For those you have pledged to read more or have more artistic experiences in 2018, Toronto offers the Biblio-Mat, the world’s first randomising vending machine for old books. You can find the Biblio-Mat, paper artefacts, rare books and more at The Monkey’s Paw, an antiquarian bookseller. If you can tear yourself away from this eclectic bookstore, head over to The Public Library in Toronto for the Merril Collection of over 72000 items of science fiction, fantasy magic realism and graphic novels. With your bag full of books, grab a coffee at Room 2046 – a café cum store cum studio that celebrates all things whimsical and creative. Next, experience art while cycling across the 80km Pan Am Path. Built for walking, running, cycling and wheeling, the Pan Am Path is a recreational pathway that offers a green, scenic and river views along with art projects sprinkled throughout the route. You can opt for a guided tour of the path or wander aimlessly for serendipitous discoveries.

Nothing beats camping to ruminate over all those new ideas collected over the past few days. Make way to Killarney Provincial Park for 2-3 days for some quiet time amongst lakes and hills. You can grab a canoe, go hiking or get back to nature, but don’t forget to bring a tent.

If you use the long-weekend of 2nd March to extend your trip, you get to experience the Toronto Light Festival as a dazzling bonus.

June: 10 days of culinary treats, happy feet and a million laughs in Chicago

Famous for creating the deep-dish pizza and improv comedy, Chicago promises to banish that mid-year lull. Get tickets for The Second City’s Legendary Laughs at The UP-Comedy Club - the company that gave us the legendary Tina Fey, Stephen Colbert and Key & Peele. All that laughter can sure work up an appetite, one that can be satiated with Lou Malnati’s classic deep-dish pizza. For dessert, head over to the Ferrara Original Bakery for mouth-watering treats.

Chicago in June is pleasant and warm enough to explore the outdoors and what better way to soak in the sunshine, than by having a picnic at the Maggie Daley Park. Picnic groves, wall climbing, mini golf, roller blading – the park offers a plethora of activities for individuals as well as families.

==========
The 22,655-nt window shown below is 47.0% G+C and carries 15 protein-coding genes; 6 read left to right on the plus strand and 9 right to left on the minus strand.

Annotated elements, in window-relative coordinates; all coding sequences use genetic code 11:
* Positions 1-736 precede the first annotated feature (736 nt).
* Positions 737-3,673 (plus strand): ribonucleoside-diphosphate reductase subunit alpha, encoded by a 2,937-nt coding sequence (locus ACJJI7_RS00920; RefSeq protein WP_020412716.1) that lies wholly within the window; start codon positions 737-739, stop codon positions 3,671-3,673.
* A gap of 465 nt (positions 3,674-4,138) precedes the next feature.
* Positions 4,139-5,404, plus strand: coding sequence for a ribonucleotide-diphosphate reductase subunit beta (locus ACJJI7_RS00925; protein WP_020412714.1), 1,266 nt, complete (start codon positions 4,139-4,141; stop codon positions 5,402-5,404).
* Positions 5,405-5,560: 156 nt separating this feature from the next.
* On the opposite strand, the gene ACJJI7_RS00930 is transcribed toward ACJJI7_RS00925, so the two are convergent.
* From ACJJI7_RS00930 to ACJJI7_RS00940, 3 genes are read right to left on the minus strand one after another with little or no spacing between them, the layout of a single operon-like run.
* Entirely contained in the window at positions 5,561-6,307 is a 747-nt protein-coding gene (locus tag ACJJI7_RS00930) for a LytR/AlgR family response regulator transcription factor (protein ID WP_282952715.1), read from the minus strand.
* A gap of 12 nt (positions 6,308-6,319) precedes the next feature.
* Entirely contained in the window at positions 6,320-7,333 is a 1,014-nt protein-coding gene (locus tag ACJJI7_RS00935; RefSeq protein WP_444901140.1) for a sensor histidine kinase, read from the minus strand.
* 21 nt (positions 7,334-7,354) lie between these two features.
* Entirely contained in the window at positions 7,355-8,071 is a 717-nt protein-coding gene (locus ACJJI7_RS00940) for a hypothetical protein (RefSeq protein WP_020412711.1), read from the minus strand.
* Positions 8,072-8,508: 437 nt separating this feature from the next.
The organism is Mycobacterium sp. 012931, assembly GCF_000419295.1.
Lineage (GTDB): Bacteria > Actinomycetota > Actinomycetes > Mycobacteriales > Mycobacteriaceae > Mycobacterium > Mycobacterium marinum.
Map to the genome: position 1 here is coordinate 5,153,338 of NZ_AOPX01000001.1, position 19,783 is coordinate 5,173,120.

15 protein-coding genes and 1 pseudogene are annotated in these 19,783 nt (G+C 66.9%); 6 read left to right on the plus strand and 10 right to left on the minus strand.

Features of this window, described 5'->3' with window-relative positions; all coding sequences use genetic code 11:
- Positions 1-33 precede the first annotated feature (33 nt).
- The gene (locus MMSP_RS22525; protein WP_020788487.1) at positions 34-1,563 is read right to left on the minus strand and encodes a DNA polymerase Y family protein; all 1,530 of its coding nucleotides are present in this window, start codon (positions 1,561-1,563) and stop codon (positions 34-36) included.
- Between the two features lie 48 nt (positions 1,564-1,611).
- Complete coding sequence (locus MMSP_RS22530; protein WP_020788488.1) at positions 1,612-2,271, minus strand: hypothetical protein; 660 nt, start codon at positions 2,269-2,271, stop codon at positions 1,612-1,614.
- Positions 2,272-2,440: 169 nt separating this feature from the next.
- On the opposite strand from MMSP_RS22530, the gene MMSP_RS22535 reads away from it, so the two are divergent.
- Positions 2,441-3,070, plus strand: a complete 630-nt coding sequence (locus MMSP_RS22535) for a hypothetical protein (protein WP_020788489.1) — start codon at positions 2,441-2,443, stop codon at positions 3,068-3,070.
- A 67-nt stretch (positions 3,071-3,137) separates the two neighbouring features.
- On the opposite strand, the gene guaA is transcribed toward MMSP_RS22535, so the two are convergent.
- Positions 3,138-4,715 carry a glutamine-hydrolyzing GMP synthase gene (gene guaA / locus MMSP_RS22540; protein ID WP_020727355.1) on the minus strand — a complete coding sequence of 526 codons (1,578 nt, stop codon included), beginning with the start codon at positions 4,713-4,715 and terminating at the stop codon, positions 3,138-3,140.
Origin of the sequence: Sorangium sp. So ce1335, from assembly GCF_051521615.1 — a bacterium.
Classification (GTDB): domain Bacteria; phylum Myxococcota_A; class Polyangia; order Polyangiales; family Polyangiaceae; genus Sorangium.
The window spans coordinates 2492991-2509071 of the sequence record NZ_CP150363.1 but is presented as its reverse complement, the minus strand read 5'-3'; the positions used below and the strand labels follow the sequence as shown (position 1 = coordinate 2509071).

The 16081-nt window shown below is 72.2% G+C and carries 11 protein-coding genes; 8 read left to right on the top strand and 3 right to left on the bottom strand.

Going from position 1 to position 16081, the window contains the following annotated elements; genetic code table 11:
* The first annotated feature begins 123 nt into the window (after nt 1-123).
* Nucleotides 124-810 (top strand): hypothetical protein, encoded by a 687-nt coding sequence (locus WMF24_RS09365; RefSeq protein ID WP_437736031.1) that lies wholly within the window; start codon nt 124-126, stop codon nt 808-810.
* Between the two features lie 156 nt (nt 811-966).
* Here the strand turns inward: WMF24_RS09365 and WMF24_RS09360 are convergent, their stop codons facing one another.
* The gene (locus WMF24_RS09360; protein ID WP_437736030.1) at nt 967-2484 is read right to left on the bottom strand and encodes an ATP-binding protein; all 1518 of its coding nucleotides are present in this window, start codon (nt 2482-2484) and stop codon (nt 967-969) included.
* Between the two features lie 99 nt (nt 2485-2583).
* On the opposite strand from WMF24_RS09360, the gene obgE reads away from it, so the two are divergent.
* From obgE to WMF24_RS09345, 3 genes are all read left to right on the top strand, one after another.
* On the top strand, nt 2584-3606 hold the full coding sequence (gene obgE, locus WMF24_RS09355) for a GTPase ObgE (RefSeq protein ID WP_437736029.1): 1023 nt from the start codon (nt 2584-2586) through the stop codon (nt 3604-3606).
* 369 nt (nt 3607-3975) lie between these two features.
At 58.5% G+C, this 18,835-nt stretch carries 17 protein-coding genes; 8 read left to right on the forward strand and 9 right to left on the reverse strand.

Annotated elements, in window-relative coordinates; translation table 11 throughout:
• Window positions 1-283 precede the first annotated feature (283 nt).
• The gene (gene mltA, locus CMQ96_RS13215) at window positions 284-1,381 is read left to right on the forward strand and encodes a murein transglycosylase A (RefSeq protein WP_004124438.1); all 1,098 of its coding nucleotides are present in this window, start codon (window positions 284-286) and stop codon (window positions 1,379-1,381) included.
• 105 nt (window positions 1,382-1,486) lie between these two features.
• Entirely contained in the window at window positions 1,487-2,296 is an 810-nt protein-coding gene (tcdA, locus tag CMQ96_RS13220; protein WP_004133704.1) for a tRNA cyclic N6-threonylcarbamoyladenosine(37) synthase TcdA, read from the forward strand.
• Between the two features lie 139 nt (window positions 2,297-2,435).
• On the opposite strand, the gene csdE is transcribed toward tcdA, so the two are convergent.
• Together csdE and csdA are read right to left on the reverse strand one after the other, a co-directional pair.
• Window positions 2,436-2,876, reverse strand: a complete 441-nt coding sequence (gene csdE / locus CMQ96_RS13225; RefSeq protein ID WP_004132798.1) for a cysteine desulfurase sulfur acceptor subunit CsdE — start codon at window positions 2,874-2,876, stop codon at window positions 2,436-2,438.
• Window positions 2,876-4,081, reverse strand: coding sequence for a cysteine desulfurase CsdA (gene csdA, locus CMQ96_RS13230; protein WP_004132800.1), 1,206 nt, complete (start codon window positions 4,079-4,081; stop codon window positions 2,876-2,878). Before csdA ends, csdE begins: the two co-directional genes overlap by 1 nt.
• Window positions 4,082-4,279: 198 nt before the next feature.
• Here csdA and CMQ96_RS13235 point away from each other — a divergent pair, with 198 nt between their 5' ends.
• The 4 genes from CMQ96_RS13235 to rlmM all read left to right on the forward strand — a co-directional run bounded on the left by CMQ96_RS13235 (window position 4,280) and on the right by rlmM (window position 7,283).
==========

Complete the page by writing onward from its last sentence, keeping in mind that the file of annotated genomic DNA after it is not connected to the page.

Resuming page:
If you use the long weekend of 15th June, you can extend your trip to go for Country LakeShake – Chicago’s country music festival featuring Blake Shelton and Dierks Bentley.

August: 7 days in London for Europe’s biggest street festival

Since 1964, the Notting Hill Carnival has been celebrating London’s Caribbean communities with dancing, masquerade and music ranging from reggae to salsa. Watch London burst into colours and sparkle at the Notting Hill Carnival. Home to Sherlock Holmes and Charles Dickens Museum, London is best experienced by wandering through its tiny streets. Chance encounters with bookstores such as Foyles and Housemans, soaking in historic sights while enjoying breakfast at Arthur’s Café or Blackbird Bakery, rummaging the stalls at Broadway market or Camden Market – you can do so much in London while doing nothing at all.

The Museum of Brand, Packaging and Advertising can send you reminiscing about those old ads, while the Clowns Gallery Museum can give you an insight in clown-culture. If you’d rather not roam aimlessly, book a street-art tour run by Alternative London or a Jack the Ripper Tour.

October: 10 days of an out-of-body experience in Vegas

About 16 km south of the intersection of Las Vegas Boulevard and St. Rose Parkway in Henderson, lies a visual spectacle. Seven Magic Mountains, an art installation by Ugo Rondinone, stands far away from the wild vibe that people expect in Las Vegas and instead offers a sense of wonder. Imagine seven pillars of huge, neon boulders, stacked up against one another stretched towards the sky. There’s a lot more where that came from, in Las Vegas. Captivating colour at the permanent James Turrell exhibit in Louis Vuitton, outdoor adventures at the Bootleg Canyon and vintage shopping at Patina Décor offer experiences that are not usually associated with Vegas. For that quintessential Vegas show, go for Shannon McBeath: Absinthe for some circus-style entertainment. If you put the holiday list to use, you can make it for the risefestival – think thousands of lanterns floating in the sky, right above you.

It’s time to get on with the vacation planning for the new year. So, pin up the holiday list, look up deals on hotels and flights and start booking. Save money by taking advantage of the British Airways Holiday Sale. With up to 25% off on flight, the offer is available to book until 31st January 2018 for travel up to 31st December in economy and premium economy and up to 31st August for business class. For great fares to great destinations, see here.

This article was produced by the Scroll marketing team on behalf of British Airways and not by the Scroll editorial team.